An Analysis of the Requirements Traceability Problem

Author(s): Gotel, O., Finkelstein, A.
Venue: 1st International Conference on Requirements Engineering
Date: 1994

Type of Experiement: Survey/Multi-Case Study
Sample Size: 100
Class/Experience Level: Professional
Data Collection Method: Survey



The authors of the paper surveyed over 100 practitioners in the UK to try to understand difficulties in requirements traceability. They study consists of five hour-long semi-structured sessions involving 37 practitioners, which were audio taped and transcribed; a two-stage questionnaire; and 2 informal interviews. The structured sessions were used to discover how requirements traceability problems are solved, get suggestions for improvement, and help design the questionnaire. The questionnaires were used to rapidly gather data from a large population of practitioners, and the interviews were to validate the answers. For the first round of questionnaires, 80 were distributed and 69% returned. For the second round, 39 distributed, 85% returned.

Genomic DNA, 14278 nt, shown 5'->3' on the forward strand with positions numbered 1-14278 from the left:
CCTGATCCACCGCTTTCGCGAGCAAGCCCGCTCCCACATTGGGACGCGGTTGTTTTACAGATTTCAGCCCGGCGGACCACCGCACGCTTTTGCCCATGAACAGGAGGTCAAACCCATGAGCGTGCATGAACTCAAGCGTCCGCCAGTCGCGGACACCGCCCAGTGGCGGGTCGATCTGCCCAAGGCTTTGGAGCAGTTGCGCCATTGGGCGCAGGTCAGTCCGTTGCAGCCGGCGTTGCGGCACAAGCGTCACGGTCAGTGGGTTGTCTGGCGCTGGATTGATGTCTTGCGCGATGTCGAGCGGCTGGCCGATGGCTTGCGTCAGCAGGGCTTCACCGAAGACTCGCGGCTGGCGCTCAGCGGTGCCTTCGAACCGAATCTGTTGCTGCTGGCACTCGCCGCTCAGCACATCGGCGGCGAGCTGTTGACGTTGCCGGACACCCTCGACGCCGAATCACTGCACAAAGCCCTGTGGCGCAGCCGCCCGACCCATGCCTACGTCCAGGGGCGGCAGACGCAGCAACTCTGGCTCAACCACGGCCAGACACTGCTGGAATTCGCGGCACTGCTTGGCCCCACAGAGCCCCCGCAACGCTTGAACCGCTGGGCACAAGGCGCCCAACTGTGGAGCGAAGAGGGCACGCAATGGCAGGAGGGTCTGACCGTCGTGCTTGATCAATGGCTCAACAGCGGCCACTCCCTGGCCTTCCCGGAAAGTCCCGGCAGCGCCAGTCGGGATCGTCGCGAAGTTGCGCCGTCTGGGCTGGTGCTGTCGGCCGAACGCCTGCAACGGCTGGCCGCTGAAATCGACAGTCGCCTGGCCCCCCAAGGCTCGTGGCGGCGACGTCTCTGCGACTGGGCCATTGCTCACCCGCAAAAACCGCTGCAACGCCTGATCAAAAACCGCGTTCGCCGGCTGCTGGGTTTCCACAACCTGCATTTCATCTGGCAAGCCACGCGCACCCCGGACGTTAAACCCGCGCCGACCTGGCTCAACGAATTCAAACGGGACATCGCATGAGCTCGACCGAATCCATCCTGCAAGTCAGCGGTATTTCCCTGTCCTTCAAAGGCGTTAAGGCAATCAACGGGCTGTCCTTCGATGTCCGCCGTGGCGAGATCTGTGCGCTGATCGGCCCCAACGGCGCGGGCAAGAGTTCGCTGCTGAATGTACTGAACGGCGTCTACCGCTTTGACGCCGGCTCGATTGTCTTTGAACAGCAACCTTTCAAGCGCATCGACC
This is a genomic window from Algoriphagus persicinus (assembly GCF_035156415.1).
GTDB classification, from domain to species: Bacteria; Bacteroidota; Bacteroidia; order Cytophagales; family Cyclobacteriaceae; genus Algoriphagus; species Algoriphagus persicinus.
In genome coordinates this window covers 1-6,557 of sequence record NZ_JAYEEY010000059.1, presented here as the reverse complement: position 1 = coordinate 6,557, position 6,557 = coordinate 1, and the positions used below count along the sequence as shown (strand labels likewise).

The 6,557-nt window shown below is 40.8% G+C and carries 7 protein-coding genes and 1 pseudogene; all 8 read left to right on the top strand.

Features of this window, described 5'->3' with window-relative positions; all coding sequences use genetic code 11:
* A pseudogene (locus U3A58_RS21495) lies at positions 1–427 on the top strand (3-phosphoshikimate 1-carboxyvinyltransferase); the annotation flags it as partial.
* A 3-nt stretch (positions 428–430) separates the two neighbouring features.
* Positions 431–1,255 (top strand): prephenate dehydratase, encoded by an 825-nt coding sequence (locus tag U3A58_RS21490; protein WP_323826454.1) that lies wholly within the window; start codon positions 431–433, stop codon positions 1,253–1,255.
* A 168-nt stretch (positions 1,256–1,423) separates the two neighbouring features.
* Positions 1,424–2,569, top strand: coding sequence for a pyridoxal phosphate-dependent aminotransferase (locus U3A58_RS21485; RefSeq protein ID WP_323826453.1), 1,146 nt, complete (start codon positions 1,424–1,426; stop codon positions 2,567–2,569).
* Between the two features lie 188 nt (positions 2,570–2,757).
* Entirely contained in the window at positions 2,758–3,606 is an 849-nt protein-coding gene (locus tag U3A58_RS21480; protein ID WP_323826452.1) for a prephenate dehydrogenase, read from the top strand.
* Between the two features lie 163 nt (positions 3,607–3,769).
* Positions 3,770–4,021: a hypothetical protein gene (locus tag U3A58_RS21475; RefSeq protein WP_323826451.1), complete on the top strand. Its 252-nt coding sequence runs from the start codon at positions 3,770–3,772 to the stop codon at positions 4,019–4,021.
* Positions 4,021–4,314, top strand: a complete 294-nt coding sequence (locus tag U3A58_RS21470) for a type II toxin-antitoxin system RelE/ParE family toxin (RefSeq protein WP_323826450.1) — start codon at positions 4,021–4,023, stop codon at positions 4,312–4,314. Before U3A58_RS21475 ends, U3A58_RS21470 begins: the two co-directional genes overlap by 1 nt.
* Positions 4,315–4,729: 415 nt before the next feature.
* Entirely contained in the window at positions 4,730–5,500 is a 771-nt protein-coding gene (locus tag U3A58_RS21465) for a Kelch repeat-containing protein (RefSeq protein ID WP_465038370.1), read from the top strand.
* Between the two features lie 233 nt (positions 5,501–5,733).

The results from their studies indicate that the main source of the requirements traceability problem is a lack of a common definition. The authors found many definitions in use. Each definition has a different emphasis, which is purpose-driven, solution-driven, information-driven, or direction-driven. They also identified a diverse group of problems that requirements traceability was attempting to solve: from safety analysis to permitting flexible process modeling. Practitioners were using "requirements traceability" as an umbrella to encompass many problems. Other findings include numerous techniques for providing and developing requirements traceability.

The authors provide a definition for requirements traceability and divide it into two sub-problems: pre-RS and post-RS, which are concerned with the requirements life before and after its inclusion in a requirements specification.